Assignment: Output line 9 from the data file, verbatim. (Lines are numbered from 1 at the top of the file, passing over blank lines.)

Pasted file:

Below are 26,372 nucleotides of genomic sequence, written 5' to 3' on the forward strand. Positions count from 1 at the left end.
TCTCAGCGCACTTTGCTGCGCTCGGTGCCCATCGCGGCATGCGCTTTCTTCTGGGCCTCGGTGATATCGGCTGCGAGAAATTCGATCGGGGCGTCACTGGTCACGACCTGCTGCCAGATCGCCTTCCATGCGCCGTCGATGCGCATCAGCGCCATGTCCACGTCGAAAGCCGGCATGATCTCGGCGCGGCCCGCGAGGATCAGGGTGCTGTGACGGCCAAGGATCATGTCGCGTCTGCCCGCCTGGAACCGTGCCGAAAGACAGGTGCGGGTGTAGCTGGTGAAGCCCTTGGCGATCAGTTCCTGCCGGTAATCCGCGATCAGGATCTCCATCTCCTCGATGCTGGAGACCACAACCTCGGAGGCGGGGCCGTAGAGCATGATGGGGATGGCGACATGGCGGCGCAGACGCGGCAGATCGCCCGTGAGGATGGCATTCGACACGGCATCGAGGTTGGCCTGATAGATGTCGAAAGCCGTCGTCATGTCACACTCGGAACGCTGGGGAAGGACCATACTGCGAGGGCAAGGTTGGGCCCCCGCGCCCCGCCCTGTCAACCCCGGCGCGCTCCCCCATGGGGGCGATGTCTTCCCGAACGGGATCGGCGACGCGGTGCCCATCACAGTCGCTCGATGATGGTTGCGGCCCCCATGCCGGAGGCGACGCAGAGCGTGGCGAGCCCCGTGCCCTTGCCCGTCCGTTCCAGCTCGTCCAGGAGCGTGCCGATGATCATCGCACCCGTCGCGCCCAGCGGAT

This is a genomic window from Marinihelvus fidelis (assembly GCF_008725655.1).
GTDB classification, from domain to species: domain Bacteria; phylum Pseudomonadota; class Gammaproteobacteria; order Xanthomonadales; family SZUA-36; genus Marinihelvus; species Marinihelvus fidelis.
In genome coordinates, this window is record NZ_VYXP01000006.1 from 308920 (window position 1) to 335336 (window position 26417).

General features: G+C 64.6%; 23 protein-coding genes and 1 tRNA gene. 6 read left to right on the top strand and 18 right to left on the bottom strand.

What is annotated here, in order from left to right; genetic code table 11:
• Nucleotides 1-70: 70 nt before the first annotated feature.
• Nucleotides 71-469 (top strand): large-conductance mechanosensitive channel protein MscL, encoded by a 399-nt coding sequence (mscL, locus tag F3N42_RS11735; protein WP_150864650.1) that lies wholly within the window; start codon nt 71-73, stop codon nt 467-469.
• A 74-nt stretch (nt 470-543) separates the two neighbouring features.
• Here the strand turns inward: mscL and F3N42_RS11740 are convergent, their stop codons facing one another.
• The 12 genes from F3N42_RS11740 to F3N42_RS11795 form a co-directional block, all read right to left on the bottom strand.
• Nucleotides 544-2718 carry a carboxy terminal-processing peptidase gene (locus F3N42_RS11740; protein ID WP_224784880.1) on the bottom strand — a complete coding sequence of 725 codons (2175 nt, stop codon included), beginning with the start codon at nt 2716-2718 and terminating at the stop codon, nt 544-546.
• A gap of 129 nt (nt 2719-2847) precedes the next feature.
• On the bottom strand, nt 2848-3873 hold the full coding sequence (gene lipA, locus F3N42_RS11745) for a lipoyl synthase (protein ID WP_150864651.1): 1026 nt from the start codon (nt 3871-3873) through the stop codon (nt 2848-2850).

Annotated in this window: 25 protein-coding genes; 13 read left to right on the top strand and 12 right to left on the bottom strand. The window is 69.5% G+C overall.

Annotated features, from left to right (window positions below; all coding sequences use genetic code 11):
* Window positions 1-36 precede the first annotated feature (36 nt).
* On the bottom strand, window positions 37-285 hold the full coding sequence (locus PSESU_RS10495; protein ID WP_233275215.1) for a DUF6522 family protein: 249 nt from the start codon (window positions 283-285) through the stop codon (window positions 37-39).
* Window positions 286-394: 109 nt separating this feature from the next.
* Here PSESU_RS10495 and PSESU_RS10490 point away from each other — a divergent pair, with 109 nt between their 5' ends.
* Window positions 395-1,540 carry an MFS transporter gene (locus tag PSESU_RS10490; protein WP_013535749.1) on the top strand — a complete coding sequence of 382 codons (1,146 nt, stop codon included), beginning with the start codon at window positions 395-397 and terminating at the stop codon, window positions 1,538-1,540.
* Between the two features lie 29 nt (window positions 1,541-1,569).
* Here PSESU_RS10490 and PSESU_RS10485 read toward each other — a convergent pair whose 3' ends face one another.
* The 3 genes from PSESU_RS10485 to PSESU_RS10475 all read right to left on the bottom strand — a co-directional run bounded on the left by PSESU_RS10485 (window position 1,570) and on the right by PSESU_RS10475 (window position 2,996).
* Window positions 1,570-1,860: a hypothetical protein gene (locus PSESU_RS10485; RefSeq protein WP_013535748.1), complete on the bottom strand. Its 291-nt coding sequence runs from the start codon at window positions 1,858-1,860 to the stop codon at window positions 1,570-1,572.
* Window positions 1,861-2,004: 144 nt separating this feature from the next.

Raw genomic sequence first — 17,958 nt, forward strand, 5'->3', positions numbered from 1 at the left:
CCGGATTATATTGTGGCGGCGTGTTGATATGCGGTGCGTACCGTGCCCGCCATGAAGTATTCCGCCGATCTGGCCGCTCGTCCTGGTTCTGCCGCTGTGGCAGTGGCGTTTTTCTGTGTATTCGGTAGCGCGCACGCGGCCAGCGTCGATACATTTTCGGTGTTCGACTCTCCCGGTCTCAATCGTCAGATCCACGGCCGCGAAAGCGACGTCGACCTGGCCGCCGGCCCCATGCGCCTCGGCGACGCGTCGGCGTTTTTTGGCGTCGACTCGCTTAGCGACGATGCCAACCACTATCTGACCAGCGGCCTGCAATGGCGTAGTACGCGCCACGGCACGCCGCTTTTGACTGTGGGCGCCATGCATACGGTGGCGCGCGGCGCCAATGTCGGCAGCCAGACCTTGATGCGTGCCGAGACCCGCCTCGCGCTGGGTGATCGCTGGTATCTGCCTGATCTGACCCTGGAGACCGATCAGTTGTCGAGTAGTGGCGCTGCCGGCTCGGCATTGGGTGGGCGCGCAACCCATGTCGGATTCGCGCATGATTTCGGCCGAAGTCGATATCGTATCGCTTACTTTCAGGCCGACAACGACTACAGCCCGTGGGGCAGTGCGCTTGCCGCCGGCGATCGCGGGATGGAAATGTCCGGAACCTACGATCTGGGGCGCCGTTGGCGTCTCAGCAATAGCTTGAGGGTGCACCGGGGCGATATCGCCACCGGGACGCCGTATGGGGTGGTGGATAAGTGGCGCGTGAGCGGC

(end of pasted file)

• Nucleotides 71-469 (top strand): large-conductance mechanosensitive channel protein MscL, encoded by a 399-nt coding sequence (mscL, locus tag F3N42_RS11735; protein WP_150864650.1) that lies wholly within the window; start codon nt 71-73, stop codon nt 467-469.